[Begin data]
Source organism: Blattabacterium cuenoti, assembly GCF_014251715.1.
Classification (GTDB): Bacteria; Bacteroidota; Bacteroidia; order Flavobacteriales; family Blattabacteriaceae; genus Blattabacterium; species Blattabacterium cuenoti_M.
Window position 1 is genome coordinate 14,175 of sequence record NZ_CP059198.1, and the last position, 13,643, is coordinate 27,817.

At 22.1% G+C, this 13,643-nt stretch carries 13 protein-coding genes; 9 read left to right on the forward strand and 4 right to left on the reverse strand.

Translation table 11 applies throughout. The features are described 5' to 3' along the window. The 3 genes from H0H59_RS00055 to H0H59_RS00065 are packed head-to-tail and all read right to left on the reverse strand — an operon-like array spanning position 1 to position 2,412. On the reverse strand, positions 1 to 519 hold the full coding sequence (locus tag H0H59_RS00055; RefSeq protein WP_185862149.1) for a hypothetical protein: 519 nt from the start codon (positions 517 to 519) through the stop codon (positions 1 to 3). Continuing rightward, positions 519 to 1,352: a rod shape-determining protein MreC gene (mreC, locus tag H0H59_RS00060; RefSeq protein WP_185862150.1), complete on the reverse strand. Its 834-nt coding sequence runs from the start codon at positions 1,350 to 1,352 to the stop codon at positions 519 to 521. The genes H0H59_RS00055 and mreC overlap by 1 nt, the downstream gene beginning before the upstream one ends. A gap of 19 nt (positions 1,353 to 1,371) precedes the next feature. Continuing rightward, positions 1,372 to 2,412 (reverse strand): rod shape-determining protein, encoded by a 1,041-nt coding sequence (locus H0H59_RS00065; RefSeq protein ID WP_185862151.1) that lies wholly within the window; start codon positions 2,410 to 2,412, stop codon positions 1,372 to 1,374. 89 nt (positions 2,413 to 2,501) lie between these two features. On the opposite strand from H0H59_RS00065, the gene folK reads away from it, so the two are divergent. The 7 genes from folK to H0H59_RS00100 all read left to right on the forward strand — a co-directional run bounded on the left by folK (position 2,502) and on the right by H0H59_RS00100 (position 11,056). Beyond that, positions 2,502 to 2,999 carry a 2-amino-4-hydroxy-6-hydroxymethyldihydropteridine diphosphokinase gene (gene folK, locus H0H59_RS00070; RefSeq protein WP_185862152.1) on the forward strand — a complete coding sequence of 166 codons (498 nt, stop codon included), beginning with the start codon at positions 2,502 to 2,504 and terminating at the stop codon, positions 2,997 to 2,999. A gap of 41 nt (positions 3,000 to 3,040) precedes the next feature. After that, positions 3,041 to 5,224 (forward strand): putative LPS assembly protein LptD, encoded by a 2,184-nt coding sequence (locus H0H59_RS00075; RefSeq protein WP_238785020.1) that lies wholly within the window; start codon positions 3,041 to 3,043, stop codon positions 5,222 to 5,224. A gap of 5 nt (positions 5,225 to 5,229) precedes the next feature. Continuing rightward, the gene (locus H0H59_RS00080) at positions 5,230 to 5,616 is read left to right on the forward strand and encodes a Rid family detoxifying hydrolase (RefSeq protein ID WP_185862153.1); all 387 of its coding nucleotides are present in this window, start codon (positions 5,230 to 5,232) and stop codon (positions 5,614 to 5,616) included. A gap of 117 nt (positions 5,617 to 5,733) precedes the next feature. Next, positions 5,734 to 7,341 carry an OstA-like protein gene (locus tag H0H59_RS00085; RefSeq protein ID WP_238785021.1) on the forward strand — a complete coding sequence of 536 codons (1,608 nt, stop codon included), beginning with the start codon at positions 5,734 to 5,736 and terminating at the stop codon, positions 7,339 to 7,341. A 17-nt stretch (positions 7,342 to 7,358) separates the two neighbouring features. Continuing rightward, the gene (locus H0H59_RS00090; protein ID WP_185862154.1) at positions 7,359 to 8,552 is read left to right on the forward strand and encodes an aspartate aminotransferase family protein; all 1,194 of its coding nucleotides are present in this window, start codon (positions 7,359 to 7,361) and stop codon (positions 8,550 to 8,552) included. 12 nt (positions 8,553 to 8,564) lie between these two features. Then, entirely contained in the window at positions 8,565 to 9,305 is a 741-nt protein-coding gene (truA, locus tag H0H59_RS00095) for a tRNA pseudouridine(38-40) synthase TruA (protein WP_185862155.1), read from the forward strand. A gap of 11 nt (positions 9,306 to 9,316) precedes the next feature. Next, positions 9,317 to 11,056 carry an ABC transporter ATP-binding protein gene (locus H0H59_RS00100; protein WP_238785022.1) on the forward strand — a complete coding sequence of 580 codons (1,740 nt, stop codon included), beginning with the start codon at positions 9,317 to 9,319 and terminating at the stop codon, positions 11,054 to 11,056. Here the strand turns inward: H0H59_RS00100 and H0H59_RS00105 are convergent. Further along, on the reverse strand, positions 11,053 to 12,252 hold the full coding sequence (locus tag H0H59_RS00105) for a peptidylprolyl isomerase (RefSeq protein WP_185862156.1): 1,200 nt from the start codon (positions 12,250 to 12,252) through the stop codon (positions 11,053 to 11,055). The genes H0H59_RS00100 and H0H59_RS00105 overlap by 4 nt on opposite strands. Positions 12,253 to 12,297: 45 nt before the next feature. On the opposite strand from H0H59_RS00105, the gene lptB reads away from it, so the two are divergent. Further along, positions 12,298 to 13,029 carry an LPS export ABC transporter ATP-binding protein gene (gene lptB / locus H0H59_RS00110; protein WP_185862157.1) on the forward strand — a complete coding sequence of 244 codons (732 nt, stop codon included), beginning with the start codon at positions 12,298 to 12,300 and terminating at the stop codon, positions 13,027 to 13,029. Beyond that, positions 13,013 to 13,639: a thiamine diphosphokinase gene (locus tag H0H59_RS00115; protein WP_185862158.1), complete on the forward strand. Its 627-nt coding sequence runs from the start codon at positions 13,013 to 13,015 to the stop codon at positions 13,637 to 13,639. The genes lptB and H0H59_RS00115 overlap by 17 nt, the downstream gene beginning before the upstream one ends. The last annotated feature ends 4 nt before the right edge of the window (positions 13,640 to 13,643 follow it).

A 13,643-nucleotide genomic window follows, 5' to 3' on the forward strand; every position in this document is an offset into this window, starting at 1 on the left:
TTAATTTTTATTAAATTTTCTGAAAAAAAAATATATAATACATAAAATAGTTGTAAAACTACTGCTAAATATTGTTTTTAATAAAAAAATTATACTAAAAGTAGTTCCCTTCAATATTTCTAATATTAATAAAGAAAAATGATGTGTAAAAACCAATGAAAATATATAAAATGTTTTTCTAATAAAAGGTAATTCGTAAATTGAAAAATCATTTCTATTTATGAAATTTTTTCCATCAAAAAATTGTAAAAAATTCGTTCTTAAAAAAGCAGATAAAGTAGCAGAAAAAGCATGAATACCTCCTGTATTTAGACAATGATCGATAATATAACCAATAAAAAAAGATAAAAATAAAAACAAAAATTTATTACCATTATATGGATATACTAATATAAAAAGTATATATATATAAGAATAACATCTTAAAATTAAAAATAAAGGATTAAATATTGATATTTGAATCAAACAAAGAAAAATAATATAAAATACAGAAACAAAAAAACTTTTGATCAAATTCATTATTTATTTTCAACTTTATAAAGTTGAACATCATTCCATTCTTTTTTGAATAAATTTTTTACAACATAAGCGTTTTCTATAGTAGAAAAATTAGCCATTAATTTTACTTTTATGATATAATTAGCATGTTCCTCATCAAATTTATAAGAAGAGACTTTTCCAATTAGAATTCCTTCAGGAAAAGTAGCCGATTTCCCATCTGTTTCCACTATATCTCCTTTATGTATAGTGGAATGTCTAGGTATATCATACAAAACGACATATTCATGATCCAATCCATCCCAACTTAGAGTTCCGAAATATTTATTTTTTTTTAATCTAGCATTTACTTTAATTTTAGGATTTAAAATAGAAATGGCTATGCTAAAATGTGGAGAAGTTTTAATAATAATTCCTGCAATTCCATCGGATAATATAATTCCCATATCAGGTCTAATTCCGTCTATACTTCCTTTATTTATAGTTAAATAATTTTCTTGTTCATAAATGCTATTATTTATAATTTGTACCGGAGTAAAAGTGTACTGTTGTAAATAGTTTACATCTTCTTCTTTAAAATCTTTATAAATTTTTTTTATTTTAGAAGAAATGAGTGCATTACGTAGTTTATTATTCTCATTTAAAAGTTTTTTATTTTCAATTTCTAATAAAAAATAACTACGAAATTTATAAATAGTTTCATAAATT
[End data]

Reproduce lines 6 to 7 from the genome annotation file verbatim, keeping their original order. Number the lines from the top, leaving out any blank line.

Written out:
A 13,643-nucleotide genomic window follows, 5' to 3' on the forward strand; every position in this document is an offset into this window, starting at 1 on the left:
TTAATTTTTATTAAATTTTCTGAAAAAAAAATATATAATACATAAAATAGTTGTAAAACTACTGCTAAATATTGTTTTTAATAAAAAAATTATACTAAAAGTAGTTCCCTTCAATATTTCTAATATTAATAAAGAAAAATGATGTGTAAAAACCAATGAAAATATATAAAATGTTTTTCTAATAAAAGGTAATTCGTAAATTGAAAAATCATTTCTATTTATGAAATTTTTTCCATCAAAAAATTGTAAAAAATTCGTTCTTAAAAAAGCAGATAAAGTAGCAGAAAAAGCATGAATACCTCCTGTATTTAGACAATGATCGATAATATAACCAATAAAAAAAGATAAAAATAAAAACAAAAATTTATTACCATTATATGGATATACTAATATAAAAAGTATATATATATAAGAATAACATCTTAAAATTAAAAATAAAGGATTAAATATTGATATTTGAATCAAACAAAGAAAAATAATATAAAATACAGAAACAAAAAAACTTTTGATCAAATTCATTATTTATTTTCAACTTTATAAAGTTGAACATCATTCCATTCTTTTTTGAATAAATTTTTTACAACATAAGCGTTTTCTATAGTAGAAAAATTAGCCATTAATTTTACTTTTATGATATAATTAGCATGTTCCTCATCAAATTTATAAGAAGAGACTTTTCCAATTAGAATTCCTTCAGGAAAAGTAGCCGATTTCCCATCTGTTTCCACTATATCTCCTTTATGTATAGTGGAATGTCTAGGTATATCATACAAAACGACATATTCATGATCCAATCCATCCCAACTTAGAGTTCCGAAATATTTATTTTTTTTTAATCTAGCATTTACTTTAATTTTAGGATTTAAAATAGAAATGGCTATGCTAAAATGTGGAGAAGTTTTAATAATAATTCCTGCAATTCCATCGGATAATATAATTCCCATATCAGGTCTAATTCCGTCTATACTTCCTTTATTTATAGTTAAATAATTTTCTTGTTCATAAATGCTATTATTTATAATTTGTACCGGAGTAAAAGTGTACTGTTGTAAATAGTTTACATCTTCTTCTTTAAAATCTTTATAAATTTTTTTTATTTTAGAAGAAATGAGTGCATTACGTAGTTTATTATTCTCATTTAAAAGTTTTTTATTTTCAATTTCTAATAAAAAATAACTACGAAATTTATAAATAGTTTCATAAATT